Green signal given, says Somaiya

Metro: fare is the only hitch, now


The Member of Parliament from Mumbai North-East, Kirit Somaiya, said on Thursday that the Metro could be thrown open to the public any day now, since the last of the pending clearances from the railway board on the Versova-Andheri-Ghatkopar had been obtained.

However, the spokesperson for Mumbai Metro One, which runs the Metro, said that they were expecting the clearance but had not received it as yet.

The commissioner of railway safety had given a clearance to the Metro on April 28 but an approval from the railway board regarding the new coaches was pending. Trains have been conducting trial runs on the 11.4 km metro line from Versova to Ghatkopar for the past two months but there is no indication either from the government or from the MMOPL about its inauguration.

Asked about it on Thursday, MMRDA spokesperson Dilip Kawathkar passed the buck to MMOPL. “It is MMOPL which should be answering questions about when the services will start or what the fare structure will be,’’ he said.

There is speculation that the Metro inauguration has been held up as the MMOPL and the government do not see eye to eye on the fare structure. Mumbai Metro One (MMOPL) is a joint venture between

Reliance Infrastructure, Mumbai Metropolitan Region Development Authority (MMRDA) and French firm Veolia Transport.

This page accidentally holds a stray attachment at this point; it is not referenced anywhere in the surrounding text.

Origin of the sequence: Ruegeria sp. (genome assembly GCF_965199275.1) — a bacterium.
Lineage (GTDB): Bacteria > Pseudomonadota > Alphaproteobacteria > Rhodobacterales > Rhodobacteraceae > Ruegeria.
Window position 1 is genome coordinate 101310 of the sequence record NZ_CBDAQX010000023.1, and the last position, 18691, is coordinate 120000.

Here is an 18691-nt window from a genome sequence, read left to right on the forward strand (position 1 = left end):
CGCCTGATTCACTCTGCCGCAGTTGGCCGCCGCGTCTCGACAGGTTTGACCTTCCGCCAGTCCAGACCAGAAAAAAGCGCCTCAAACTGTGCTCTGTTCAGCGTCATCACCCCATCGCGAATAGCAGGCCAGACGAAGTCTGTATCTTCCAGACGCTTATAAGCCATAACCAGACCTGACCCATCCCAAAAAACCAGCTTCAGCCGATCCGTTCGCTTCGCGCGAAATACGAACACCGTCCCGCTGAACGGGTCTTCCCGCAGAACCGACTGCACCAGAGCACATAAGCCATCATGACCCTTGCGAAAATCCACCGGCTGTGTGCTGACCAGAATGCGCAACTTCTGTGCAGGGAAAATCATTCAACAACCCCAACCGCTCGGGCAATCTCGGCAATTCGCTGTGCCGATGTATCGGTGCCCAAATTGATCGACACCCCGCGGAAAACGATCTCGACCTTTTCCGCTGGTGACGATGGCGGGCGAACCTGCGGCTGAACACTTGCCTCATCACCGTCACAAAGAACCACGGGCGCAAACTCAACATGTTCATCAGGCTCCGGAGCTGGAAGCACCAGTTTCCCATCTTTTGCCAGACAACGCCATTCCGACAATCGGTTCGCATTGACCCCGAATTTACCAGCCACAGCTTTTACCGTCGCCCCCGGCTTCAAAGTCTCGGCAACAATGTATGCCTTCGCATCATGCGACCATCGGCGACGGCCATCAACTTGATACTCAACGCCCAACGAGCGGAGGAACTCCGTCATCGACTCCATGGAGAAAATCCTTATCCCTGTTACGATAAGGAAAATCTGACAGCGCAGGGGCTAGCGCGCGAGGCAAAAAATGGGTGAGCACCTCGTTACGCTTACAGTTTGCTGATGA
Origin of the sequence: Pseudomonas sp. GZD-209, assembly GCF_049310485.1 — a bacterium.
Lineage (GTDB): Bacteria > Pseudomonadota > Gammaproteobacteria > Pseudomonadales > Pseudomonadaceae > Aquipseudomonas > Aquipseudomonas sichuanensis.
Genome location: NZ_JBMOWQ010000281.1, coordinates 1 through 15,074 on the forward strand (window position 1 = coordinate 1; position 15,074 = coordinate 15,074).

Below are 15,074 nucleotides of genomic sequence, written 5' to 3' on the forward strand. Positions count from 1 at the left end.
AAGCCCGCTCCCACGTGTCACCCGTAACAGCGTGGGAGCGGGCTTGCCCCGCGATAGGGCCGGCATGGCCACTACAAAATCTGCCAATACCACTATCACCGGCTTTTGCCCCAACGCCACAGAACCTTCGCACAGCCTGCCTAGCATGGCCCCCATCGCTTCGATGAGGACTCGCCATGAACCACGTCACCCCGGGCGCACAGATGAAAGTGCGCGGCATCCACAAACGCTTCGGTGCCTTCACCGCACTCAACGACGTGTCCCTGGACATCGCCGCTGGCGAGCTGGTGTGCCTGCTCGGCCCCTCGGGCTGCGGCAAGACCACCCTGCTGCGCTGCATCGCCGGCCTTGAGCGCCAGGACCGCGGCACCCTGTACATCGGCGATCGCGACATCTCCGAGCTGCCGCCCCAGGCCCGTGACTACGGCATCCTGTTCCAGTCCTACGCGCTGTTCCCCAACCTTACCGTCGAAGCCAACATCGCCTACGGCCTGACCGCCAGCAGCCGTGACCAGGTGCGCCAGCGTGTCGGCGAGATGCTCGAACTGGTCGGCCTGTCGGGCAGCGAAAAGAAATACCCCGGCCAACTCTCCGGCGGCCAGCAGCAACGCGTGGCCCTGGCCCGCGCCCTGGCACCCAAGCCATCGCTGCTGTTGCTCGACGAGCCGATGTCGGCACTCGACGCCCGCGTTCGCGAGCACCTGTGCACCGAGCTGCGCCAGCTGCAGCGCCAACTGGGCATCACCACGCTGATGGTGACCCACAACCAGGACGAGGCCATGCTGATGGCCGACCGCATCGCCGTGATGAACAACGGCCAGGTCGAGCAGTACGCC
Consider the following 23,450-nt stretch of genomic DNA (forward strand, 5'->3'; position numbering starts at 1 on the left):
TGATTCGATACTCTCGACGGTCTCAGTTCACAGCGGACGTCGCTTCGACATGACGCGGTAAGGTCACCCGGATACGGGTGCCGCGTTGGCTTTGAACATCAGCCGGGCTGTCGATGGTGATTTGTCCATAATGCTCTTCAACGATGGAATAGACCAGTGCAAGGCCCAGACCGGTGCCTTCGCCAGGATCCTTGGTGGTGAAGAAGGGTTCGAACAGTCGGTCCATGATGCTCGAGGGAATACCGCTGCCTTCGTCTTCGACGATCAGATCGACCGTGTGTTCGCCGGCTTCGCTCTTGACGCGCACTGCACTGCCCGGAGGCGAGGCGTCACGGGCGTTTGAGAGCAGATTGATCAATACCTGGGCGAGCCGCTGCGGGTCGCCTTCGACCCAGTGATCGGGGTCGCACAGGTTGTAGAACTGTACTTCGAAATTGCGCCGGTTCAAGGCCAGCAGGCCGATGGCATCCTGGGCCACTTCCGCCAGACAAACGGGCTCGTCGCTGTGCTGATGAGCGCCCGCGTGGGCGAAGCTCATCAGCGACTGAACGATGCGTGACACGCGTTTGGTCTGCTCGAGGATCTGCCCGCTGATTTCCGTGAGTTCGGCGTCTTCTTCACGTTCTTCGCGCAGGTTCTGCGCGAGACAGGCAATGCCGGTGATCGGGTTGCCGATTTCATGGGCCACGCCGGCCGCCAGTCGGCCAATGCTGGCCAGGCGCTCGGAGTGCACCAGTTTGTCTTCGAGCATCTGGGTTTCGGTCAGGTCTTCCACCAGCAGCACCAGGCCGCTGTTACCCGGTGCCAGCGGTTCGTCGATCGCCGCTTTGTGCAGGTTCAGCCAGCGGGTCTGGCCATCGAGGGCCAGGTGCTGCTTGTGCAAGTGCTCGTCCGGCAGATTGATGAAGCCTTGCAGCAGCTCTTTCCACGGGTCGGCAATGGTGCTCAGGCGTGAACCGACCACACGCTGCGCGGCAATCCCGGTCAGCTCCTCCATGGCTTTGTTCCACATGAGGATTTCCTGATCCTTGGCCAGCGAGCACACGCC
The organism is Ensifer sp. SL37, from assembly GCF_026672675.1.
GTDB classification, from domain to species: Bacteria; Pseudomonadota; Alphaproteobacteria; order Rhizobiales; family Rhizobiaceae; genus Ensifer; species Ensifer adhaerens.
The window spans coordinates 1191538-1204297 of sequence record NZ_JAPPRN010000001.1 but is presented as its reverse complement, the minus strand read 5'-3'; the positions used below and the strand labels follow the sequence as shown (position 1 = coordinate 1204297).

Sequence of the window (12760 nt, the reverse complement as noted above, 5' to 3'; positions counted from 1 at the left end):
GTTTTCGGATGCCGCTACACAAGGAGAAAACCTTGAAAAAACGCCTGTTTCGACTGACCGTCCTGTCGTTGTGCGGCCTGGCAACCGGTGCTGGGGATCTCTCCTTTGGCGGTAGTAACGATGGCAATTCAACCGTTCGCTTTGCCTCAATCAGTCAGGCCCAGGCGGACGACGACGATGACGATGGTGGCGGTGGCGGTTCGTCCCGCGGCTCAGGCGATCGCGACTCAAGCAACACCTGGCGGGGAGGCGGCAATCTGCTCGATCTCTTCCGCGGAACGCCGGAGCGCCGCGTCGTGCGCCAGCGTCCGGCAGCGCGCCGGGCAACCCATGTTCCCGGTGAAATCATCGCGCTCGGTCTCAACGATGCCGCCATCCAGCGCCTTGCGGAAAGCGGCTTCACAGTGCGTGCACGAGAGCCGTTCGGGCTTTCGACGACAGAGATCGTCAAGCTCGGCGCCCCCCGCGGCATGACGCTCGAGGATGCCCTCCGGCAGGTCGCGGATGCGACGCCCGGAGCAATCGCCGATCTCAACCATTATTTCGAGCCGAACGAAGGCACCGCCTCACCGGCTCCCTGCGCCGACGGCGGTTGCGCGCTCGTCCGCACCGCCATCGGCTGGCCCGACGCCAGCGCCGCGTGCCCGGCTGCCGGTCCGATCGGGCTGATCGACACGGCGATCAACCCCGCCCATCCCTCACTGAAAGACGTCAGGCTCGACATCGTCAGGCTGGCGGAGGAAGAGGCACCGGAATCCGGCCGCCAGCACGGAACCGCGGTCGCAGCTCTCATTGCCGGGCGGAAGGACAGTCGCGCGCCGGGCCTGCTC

While the Anil Ambani-owned Reliance Infra, which is the execution agency, owns 69 per cent stake in the project, MMRDA and Veolia hold 26 per cent and 5 per cent, respectively.

MMOPL wants a fare of Rs 40 from Ghatkopar to Versova whereas the government wants it to be Rs 25. The issue is important as it will set the precedent for the other metro lines in Mumbai. The government had said that the fares would be 1.5 times the bus fare.

Member of Citizen Transport Forum Jitendra Gupta said, “Fares all over country are similar to what the earlier state government had approved in its notification. Non-fare revenue is crucial for the success of mass transit systems in India. With high population, Mumbai metro should expect more footfalls than expected, resulting in much high revenue collections through ticket sales. Also with high passenger turnout, ad revenue also could be expected to be much high compared to that in other cities.”

Iram Siddique

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